When the prosecutor is finished, your brother's lawyer would be able to cross-examine the police officer to try to show just how the police abused their authority, by searching in areas not authorized by the warrant (if that's what happened), as well as question him about anything else your lawyer believes may have been improper during the search. After both sides have finished getting all the evidence out there, the prosecutor and the defense attorney will each get an opportunity to argue their point of view before the judge, drawing support from the testimony that came out at the hearing. After that, the judge will make his ruling.

If the judge rules that police actions were reasonable under the circumstances, all of the evidence taken from the house would be allowed to be used against your brother at trial. If, on the other hand, the judge rules that the police violated some or all of his rights, evidence seized as a result of those violations which would not have been inevitably discovered anyway would have to be suppressed. Either way, as this kind of case doesn't hang exclusively on property that can be taken from the premises (there's an alleged victim who can testify), the case would not be dismissed.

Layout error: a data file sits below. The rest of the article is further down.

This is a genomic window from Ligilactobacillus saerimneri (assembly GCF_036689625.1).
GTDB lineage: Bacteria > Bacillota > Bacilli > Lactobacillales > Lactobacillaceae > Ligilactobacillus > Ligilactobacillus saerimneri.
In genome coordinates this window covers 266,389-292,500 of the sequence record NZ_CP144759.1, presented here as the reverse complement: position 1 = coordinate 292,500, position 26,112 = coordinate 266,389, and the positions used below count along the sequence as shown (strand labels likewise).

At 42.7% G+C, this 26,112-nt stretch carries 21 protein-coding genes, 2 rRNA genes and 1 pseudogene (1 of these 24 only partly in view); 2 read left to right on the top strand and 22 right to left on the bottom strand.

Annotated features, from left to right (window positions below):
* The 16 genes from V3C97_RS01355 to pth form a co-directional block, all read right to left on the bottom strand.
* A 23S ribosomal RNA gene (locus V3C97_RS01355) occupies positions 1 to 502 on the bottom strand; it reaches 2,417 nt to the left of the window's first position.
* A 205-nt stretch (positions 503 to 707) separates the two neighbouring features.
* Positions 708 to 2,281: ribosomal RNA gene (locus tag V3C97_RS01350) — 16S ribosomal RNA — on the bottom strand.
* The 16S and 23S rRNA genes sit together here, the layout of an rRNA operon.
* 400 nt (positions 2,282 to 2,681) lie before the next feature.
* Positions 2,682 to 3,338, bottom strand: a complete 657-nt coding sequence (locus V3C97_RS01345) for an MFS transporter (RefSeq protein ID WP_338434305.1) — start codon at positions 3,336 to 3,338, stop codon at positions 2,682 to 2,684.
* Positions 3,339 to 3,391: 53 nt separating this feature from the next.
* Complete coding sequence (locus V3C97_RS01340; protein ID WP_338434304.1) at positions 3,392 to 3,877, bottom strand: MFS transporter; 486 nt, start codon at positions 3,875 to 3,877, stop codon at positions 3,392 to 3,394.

__________

If I've helped, please click the green Accept button so I can get credit for my work.

This thread will not close and you can always use it to get clarification.This is informational only and is NOT legal advice. There is no attorney-client relationship. You are advised to consult an attorney in your state for specific legal advice.
Customer: replied 4 years ago.
Thanks but I think you misunderstood. The house they searched was not the house he lives in. They searched another home owned by my mother. It is not the one he is (or was living in). He is living in the same house she is living in which is NEXT to the house they searched. They served the warrant to him on a house he was not living in and not owned or occupied by him. They served my brother with the search warrant versus to my mother who owns the property. Currently, no one is living in the home they searched.
Expert:  Zoey_ JD replied 4 years ago.
Yes, I did misunderstand, because you mentioned your brother being arrested and your brother being handed the warrant. It was not clear in your first note that your mother owned two houses.

Just to clarify, are you saying that your brother was in the house next door to where he lived, and the police found him there in the house that was not mentioned on the warrant, arrested him and searched the house that wasn't on the warrant?

Customer: replied 4 years ago.